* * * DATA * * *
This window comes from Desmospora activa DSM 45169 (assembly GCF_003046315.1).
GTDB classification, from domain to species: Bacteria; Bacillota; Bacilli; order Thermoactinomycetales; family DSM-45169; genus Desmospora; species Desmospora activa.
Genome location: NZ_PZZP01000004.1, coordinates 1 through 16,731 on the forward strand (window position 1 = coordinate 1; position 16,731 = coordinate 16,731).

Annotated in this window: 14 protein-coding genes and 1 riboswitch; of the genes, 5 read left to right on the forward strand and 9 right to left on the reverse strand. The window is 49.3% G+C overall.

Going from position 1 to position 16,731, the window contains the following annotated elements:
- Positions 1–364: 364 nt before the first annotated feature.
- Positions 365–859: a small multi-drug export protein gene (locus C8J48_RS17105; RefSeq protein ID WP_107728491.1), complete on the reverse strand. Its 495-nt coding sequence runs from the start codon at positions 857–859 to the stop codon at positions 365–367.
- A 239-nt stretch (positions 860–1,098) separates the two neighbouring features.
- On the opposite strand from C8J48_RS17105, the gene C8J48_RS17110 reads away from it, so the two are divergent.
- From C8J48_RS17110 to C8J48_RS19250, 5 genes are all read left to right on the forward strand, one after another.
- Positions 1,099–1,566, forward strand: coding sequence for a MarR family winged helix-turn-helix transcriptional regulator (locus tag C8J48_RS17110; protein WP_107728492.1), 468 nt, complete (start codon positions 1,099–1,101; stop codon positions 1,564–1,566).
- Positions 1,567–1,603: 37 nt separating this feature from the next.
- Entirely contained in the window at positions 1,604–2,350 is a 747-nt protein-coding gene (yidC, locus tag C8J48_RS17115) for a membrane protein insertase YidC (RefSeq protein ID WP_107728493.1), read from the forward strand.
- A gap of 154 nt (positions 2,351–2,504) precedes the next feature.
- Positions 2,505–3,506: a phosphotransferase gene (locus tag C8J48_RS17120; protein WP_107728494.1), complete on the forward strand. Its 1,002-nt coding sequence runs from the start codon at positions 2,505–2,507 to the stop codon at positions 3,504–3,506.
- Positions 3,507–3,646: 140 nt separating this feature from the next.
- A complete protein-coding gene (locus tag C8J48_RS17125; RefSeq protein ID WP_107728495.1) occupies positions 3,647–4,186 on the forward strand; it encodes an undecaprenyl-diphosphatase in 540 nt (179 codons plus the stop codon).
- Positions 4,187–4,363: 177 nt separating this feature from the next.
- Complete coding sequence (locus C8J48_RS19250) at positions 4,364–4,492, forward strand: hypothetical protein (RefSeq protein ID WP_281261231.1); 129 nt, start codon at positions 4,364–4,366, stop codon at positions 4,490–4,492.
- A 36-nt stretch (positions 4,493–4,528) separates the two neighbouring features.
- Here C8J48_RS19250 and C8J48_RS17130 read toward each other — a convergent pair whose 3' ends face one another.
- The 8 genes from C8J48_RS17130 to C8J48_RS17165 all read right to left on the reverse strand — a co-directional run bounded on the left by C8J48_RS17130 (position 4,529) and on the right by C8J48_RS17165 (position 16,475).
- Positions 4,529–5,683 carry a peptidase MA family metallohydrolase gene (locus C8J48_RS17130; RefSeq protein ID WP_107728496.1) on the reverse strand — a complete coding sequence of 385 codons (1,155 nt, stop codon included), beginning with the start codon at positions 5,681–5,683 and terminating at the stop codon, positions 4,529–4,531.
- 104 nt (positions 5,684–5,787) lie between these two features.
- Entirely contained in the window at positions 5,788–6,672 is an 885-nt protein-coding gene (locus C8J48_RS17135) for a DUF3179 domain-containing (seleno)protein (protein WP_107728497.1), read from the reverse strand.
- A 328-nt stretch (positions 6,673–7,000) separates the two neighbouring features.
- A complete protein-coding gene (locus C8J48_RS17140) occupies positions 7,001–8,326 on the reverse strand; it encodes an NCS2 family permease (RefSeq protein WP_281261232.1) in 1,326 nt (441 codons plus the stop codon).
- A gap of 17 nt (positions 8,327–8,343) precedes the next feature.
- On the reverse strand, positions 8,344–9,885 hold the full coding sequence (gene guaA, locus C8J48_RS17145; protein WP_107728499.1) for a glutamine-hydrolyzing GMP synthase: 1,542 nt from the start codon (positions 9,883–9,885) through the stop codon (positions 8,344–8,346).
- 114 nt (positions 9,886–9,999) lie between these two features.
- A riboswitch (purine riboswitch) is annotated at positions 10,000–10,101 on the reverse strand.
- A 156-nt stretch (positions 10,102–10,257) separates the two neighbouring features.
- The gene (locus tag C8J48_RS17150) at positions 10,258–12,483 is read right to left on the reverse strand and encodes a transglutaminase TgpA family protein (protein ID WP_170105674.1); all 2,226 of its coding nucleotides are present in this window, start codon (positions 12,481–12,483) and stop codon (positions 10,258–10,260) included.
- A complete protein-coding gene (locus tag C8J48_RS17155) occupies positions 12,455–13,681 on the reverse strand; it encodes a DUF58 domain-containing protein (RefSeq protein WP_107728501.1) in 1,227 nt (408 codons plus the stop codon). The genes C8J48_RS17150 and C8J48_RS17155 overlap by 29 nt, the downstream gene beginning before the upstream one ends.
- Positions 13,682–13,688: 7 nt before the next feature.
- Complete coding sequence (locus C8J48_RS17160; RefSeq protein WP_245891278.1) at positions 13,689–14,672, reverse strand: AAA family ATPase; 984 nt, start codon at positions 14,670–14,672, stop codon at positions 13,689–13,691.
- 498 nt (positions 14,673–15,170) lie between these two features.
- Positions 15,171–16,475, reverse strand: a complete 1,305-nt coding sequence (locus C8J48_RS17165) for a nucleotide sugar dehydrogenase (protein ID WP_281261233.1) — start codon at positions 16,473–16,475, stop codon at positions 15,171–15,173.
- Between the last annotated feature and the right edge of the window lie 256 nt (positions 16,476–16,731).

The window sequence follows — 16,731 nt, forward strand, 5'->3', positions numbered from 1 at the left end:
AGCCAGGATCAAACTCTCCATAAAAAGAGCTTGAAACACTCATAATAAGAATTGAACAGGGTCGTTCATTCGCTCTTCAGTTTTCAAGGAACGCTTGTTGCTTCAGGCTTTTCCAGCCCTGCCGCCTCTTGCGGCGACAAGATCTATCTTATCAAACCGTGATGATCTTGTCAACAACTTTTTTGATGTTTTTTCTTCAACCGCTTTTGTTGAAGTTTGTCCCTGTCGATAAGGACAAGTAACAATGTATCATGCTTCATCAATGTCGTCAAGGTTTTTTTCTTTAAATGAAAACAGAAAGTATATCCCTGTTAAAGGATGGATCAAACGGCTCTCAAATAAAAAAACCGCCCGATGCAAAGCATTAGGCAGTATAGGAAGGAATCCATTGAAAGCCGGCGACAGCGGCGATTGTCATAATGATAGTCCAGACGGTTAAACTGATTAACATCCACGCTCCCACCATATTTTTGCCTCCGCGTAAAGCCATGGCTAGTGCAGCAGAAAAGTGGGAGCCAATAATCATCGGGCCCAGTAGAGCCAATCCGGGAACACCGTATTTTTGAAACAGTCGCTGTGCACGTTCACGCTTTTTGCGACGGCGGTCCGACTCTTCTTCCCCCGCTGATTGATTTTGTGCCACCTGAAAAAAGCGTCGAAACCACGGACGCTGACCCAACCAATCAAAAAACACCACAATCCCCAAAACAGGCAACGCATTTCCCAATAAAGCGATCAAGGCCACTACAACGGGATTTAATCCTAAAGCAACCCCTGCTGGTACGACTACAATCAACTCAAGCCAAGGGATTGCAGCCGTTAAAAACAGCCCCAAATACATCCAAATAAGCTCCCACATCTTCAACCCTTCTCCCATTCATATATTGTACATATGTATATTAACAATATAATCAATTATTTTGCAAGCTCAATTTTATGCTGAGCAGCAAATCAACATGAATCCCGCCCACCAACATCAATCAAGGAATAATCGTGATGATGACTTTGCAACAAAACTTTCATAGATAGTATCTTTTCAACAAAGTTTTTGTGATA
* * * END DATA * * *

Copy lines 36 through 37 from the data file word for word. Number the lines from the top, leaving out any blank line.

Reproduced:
- Complete coding sequence (locus C8J48_RS17160; RefSeq protein WP_245891278.1) at positions 13,689–14,672, reverse strand: AAA family ATPase; 984 nt, start codon at positions 14,670–14,672, stop codon at positions 13,689–13,691.
- 498 nt (positions 14,673–15,170) lie between these two features.